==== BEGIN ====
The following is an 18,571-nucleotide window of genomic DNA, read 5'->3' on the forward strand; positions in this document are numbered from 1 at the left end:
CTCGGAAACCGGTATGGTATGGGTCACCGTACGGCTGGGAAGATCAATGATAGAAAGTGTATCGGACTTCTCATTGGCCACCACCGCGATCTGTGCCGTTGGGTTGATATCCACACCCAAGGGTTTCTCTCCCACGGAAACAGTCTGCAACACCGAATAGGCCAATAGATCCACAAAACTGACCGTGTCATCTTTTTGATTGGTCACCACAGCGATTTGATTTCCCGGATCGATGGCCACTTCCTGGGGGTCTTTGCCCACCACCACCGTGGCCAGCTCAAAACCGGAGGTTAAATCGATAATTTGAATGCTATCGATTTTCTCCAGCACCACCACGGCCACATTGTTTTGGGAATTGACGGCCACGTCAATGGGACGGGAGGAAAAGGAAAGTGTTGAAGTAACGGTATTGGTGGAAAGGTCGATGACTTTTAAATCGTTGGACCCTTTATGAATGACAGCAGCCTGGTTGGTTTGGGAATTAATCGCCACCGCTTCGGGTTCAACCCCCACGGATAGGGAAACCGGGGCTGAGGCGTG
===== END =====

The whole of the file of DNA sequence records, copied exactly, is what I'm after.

The following is an 18,571-nucleotide window of genomic DNA, read 5'->3' on the forward strand; positions in this document are numbered from 1 at the left end:
CTCGGAAACCGGTATGGTATGGGTCACCGTACGGCTGGGAAGATCAATGATAGAAAGTGTATCGGACTTCTCATTGGCCACCACCGCGATCTGTGCCGTTGGGTTGATATCCACACCCAAGGGTTTCTCTCCCACGGAAACAGTCTGCAACACCGAATAGGCCAATAGATCCACAAAACTGACCGTGTCATCTTTTTGATTGGTCACCACAGCGATTTGATTTCCCGGATCGATGGCCACTTCCTGGGGGTCTTTGCCCACCACCACCGTGGCCAGCTCAAAACCGGAGGTTAAATCGATAATTTGAATGCTATCGATTTTCTCCAGCACCACCACGGCCACATTGTTTTGGGAATTGACGGCCACGTCAATGGGACGGGAGGAAAAGGAAAGTGTTGAAGTAACGGTATTGGTGGAAAGGTCGATGACTTTTAAATCGTTGGACCCTTTATGAATGACAGCAGCCTGGTTGGTTTGGGAATTAATCGCCACCGCTTCGGGTTCAACCCCCACGGATAGGGAAACCGGGGCTGAGGCGTG